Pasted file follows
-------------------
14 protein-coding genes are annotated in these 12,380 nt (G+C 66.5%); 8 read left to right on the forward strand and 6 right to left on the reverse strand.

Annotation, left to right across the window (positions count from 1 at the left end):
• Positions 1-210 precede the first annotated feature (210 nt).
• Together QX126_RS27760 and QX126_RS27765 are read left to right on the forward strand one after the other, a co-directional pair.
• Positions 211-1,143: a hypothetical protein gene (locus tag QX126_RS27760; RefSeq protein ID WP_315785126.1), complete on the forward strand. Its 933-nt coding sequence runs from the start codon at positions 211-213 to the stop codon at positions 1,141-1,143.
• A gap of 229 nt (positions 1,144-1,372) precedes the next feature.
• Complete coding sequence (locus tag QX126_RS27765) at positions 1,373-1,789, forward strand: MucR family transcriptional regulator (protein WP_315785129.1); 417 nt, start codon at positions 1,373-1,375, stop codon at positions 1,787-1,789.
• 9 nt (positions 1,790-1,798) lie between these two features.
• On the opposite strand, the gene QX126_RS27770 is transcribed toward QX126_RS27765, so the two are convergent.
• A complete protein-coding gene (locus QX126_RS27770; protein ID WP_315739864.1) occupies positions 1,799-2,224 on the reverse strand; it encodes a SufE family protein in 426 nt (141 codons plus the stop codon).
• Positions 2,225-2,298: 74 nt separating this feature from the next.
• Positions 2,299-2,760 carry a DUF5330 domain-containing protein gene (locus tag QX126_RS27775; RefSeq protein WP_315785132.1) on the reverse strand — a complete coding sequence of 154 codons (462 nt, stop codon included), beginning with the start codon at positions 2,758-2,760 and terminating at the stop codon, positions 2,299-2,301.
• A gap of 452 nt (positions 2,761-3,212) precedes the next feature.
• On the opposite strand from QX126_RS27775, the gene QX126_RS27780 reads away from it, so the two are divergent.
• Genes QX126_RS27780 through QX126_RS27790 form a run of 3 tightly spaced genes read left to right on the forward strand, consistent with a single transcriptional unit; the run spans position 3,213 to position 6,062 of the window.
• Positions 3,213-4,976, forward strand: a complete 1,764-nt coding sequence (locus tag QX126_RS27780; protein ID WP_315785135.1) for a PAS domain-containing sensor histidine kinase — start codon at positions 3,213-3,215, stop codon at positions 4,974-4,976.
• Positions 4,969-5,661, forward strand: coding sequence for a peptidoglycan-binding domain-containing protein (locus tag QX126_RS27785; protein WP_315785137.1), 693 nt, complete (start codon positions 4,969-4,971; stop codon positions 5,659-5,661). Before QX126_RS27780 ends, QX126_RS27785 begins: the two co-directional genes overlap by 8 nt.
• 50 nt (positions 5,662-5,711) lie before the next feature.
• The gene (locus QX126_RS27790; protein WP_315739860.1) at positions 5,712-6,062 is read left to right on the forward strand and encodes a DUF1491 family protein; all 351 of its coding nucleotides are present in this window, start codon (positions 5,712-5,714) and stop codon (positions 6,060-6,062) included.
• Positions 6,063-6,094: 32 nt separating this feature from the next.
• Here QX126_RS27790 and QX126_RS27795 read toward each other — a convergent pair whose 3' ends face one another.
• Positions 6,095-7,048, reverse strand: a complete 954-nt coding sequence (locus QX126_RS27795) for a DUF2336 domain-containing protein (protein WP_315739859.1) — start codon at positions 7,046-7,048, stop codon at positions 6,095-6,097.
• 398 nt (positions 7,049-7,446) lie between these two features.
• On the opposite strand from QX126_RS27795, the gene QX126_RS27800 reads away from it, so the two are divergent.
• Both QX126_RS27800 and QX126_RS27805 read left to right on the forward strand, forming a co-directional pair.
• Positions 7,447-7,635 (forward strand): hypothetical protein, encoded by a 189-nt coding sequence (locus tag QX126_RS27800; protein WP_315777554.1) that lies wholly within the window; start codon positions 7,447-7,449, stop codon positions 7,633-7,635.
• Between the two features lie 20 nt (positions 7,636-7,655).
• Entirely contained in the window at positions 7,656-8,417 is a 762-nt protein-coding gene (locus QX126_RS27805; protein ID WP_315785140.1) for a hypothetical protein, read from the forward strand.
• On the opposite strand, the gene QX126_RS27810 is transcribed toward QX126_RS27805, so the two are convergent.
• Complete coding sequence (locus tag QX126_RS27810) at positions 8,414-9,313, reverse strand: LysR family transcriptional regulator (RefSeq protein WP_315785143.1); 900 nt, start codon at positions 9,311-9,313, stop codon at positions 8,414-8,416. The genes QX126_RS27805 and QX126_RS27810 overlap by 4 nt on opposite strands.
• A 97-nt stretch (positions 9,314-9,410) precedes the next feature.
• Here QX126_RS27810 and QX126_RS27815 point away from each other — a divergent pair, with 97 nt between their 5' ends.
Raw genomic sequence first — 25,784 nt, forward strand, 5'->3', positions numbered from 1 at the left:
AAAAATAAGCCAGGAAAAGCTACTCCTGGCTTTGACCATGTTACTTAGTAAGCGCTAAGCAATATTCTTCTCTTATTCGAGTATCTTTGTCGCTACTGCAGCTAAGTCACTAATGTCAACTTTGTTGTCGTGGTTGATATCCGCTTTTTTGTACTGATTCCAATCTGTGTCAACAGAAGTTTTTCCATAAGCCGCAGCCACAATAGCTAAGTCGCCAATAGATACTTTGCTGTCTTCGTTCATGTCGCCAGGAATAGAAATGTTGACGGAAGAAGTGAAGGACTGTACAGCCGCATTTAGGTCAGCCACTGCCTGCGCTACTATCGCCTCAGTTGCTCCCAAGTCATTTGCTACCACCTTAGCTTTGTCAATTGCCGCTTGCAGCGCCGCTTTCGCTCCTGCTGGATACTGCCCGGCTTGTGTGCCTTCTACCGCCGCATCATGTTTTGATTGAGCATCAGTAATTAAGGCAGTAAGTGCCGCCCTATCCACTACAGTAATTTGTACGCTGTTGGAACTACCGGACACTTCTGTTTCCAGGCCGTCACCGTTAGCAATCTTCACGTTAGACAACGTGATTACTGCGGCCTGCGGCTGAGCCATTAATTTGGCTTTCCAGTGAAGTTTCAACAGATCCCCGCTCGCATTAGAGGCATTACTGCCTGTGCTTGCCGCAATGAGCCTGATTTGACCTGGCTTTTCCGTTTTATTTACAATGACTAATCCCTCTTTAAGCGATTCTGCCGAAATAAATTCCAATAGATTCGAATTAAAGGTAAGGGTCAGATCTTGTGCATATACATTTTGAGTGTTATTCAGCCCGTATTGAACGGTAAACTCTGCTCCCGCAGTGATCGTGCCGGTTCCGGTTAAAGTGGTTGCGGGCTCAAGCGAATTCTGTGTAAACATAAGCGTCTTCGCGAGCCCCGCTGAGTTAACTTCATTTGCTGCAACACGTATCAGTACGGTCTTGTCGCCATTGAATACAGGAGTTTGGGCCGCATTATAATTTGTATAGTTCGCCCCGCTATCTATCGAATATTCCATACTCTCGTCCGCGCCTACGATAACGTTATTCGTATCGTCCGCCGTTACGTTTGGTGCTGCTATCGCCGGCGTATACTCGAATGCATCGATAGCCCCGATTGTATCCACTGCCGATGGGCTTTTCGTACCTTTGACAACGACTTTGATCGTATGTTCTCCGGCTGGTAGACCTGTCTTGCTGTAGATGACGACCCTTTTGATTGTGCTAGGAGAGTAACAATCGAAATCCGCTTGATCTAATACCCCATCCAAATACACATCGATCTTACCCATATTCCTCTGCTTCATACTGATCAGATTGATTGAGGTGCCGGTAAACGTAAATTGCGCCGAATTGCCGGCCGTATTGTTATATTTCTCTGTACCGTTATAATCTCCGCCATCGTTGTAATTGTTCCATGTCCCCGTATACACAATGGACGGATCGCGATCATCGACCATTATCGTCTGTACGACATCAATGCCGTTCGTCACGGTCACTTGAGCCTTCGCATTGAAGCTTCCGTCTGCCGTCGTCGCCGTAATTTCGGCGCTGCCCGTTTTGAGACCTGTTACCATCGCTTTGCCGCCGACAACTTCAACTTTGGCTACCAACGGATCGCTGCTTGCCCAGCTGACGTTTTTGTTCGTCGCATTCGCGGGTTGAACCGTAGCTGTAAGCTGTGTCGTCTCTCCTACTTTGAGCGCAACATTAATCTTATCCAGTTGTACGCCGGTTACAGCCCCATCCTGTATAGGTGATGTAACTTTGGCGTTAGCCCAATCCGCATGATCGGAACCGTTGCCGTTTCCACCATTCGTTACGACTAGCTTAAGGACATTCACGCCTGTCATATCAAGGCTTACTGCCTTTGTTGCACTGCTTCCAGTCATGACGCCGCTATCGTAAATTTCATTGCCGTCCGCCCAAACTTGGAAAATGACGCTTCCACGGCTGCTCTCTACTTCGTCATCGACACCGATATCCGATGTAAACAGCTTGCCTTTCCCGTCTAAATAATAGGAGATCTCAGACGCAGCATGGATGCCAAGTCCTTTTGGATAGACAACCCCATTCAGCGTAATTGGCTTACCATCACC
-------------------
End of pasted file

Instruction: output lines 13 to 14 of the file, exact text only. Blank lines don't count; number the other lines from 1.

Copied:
• A gap of 452 nt (positions 2,761-3,212) precedes the next feature.
• On the opposite strand from QX126_RS27775, the gene QX126_RS27780 reads away from it, so the two are divergent.